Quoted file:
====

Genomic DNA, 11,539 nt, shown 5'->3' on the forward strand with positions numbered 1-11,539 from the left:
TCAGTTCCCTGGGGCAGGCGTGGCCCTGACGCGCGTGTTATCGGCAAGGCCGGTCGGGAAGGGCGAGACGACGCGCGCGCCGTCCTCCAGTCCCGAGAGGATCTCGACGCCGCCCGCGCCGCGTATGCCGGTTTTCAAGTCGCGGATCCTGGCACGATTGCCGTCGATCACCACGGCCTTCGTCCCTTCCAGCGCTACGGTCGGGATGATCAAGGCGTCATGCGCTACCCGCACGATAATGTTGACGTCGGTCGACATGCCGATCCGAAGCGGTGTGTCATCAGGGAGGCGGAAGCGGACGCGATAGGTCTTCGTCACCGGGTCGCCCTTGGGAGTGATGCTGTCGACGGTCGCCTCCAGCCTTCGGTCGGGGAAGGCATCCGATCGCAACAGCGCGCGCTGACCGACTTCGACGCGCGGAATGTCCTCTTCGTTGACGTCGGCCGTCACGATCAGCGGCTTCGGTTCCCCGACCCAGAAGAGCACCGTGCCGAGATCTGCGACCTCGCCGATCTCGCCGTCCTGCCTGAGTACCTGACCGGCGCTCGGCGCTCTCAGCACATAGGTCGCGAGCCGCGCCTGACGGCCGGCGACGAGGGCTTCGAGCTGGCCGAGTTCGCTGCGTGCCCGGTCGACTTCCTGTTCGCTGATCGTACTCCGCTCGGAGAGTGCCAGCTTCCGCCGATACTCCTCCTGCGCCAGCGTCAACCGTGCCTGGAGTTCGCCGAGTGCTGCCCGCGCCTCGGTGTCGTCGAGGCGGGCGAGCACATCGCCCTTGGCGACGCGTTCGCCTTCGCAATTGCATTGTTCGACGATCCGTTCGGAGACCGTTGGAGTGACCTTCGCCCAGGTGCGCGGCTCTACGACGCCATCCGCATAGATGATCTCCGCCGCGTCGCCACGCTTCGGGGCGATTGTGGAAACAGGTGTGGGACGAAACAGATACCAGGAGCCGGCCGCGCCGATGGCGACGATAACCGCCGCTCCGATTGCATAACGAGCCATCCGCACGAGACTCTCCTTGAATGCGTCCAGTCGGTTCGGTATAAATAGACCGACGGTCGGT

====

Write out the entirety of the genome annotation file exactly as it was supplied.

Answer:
Genomic DNA, 11,539 nt, shown 5'->3' on the forward strand with positions numbered 1-11,539 from the left:
TCAGTTCCCTGGGGCAGGCGTGGCCCTGACGCGCGTGTTATCGGCAAGGCCGGTCGGGAAGGGCGAGACGACGCGCGCGCCGTCCTCCAGTCCCGAGAGGATCTCGACGCCGCCCGCGCCGCGTATGCCGGTTTTCAAGTCGCGGATCCTGGCACGATTGCCGTCGATCACCACGGCCTTCGTCCCTTCCAGCGCTACGGTCGGGATGATCAAGGCGTCATGCGCTACCCGCACGATAATGTTGACGTCGGTCGACATGCCGATCCGAAGCGGTGTGTCATCAGGGAGGCGGAAGCGGACGCGATAGGTCTTCGTCACCGGGTCGCCCTTGGGAGTGATGCTGTCGACGGTCGCCTCCAGCCTTCGGTCGGGGAAGGCATCCGATCGCAACAGCGCGCGCTGACCGACTTCGACGCGCGGAATGTCCTCTTCGTTGACGTCGGCCGTCACGATCAGCGGCTTCGGTTCCCCGACCCAGAAGAGCACCGTGCCGAGATCTGCGACCTCGCCGATCTCGCCGTCCTGCCTGAGTACCTGACCGGCGCTCGGCGCTCTCAGCACATAGGTCGCGAGCCGCGCCTGACGGCCGGCGACGAGGGCTTCGAGCTGGCCGAGTTCGCTGCGTGCCCGGTCGACTTCCTGTTCGCTGATCGTACTCCGCTCGGAGAGTGCCAGCTTCCGCCGATACTCCTCCTGCGCCAGCGTCAACCGTGCCTGGAGTTCGCCGAGTGCTGCCCGCGCCTCGGTGTCGTCGAGGCGGGCGAGCACATCGCCCTTGGCGACGCGTTCGCCTTCGCAATTGCATTGTTCGACGATCCGTTCGGAGACCGTTGGAGTGACCTTCGCCCAGGTGCGCGGCTCTACGACGCCATCCGCATAGATGATCTCCGCCGCGTCGCCACGCTTCGGGGCGATTGTGGAAACAGGTGTGGGACGAAACAGATACCAGGAGCCGGCCGCGCCGATGGCGACGATAACCGCCGCTCCGATTGCATAACGAGCCATCCGCACGAGACTCTCCTTGAATGCGTCCAGTCGGTTCGGTATAAATAGACCGACGGTCGGT